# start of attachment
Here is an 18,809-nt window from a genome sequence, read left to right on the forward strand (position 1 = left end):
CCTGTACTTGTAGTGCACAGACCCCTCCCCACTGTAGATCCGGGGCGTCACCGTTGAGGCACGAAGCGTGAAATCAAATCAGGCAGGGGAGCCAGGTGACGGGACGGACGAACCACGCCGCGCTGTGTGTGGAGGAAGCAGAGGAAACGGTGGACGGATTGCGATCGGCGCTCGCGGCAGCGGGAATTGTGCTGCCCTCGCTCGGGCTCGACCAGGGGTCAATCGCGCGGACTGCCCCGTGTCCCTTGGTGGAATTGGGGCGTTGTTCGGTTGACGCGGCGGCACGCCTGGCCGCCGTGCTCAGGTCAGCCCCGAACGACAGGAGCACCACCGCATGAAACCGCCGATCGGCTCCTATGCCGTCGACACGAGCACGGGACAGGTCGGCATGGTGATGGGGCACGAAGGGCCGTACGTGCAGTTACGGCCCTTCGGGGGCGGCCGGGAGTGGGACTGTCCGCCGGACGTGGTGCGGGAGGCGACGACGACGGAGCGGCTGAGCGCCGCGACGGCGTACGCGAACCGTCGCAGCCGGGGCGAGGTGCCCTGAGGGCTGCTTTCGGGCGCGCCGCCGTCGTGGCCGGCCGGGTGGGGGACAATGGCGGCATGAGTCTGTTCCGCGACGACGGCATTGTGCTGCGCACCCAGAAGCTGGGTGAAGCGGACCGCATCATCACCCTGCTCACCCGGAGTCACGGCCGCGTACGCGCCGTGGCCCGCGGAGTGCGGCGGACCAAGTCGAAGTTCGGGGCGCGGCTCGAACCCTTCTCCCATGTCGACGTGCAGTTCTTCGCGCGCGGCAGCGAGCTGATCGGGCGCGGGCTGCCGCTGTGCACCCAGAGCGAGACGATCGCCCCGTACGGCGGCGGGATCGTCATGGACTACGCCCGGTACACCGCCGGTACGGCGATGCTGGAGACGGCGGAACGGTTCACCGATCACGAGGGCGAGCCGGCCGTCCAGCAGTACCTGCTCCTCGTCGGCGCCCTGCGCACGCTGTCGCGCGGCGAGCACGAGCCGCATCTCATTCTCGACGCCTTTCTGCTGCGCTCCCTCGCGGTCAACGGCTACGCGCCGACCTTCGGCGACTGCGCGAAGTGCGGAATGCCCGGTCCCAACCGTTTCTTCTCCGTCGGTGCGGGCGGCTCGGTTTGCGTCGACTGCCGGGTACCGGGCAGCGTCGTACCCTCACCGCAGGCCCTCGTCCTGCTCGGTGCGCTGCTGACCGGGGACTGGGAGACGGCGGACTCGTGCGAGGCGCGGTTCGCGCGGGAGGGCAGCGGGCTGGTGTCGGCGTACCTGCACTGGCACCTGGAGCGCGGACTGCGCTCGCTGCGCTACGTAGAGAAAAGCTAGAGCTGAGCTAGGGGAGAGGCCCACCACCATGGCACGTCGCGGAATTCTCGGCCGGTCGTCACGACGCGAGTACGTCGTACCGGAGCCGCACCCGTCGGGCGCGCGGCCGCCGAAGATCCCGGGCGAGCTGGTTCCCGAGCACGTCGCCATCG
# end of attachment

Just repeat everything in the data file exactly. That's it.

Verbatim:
Here is an 18,809-nt window from a genome sequence, read left to right on the forward strand (position 1 = left end):
CCTGTACTTGTAGTGCACAGACCCCTCCCCACTGTAGATCCGGGGCGTCACCGTTGAGGCACGAAGCGTGAAATCAAATCAGGCAGGGGAGCCAGGTGACGGGACGGACGAACCACGCCGCGCTGTGTGTGGAGGAAGCAGAGGAAACGGTGGACGGATTGCGATCGGCGCTCGCGGCAGCGGGAATTGTGCTGCCCTCGCTCGGGCTCGACCAGGGGTCAATCGCGCGGACTGCCCCGTGTCCCTTGGTGGAATTGGGGCGTTGTTCGGTTGACGCGGCGGCACGCCTGGCCGCCGTGCTCAGGTCAGCCCCGAACGACAGGAGCACCACCGCATGAAACCGCCGATCGGCTCCTATGCCGTCGACACGAGCACGGGACAGGTCGGCATGGTGATGGGGCACGAAGGGCCGTACGTGCAGTTACGGCCCTTCGGGGGCGGCCGGGAGTGGGACTGTCCGCCGGACGTGGTGCGGGAGGCGACGACGACGGAGCGGCTGAGCGCCGCGACGGCGTACGCGAACCGTCGCAGCCGGGGCGAGGTGCCCTGAGGGCTGCTTTCGGGCGCGCCGCCGTCGTGGCCGGCCGGGTGGGGGACAATGGCGGCATGAGTCTGTTCCGCGACGACGGCATTGTGCTGCGCACCCAGAAGCTGGGTGAAGCGGACCGCATCATCACCCTGCTCACCCGGAGTCACGGCCGCGTACGCGCCGTGGCCCGCGGAGTGCGGCGGACCAAGTCGAAGTTCGGGGCGCGGCTCGAACCCTTCTCCCATGTCGACGTGCAGTTCTTCGCGCGCGGCAGCGAGCTGATCGGGCGCGGGCTGCCGCTGTGCACCCAGAGCGAGACGATCGCCCCGTACGGCGGCGGGATCGTCATGGACTACGCCCGGTACACCGCCGGTACGGCGATGCTGGAGACGGCGGAACGGTTCACCGATCACGAGGGCGAGCCGGCCGTCCAGCAGTACCTGCTCCTCGTCGGCGCCCTGCGCACGCTGTCGCGCGGCGAGCACGAGCCGCATCTCATTCTCGACGCCTTTCTGCTGCGCTCCCTCGCGGTCAACGGCTACGCGCCGACCTTCGGCGACTGCGCGAAGTGCGGAATGCCCGGTCCCAACCGTTTCTTCTCCGTCGGTGCGGGCGGCTCGGTTTGCGTCGACTGCCGGGTACCGGGCAGCGTCGTACCCTCACCGCAGGCCCTCGTCCTGCTCGGTGCGCTGCTGACCGGGGACTGGGAGACGGCGGACTCGTGCGAGGCGCGGTTCGCGCGGGAGGGCAGCGGGCTGGTGTCGGCGTACCTGCACTGGCACCTGGAGCGCGGACTGCGCTCGCTGCGCTACGTAGAGAAAAGCTAGAGCTGAGCTAGGGGAGAGGCCCACCACCATGGCACGTCGCGGAATTCTCGGCCGGTCGTCACGACGCGAGTACGTCGTACCGGAGCCGCACCCGTCGGGCGCGCGGCCGCCGAAGATCCCGGGCGAGCTGGTTCCCGAGCACGTCGCCATCG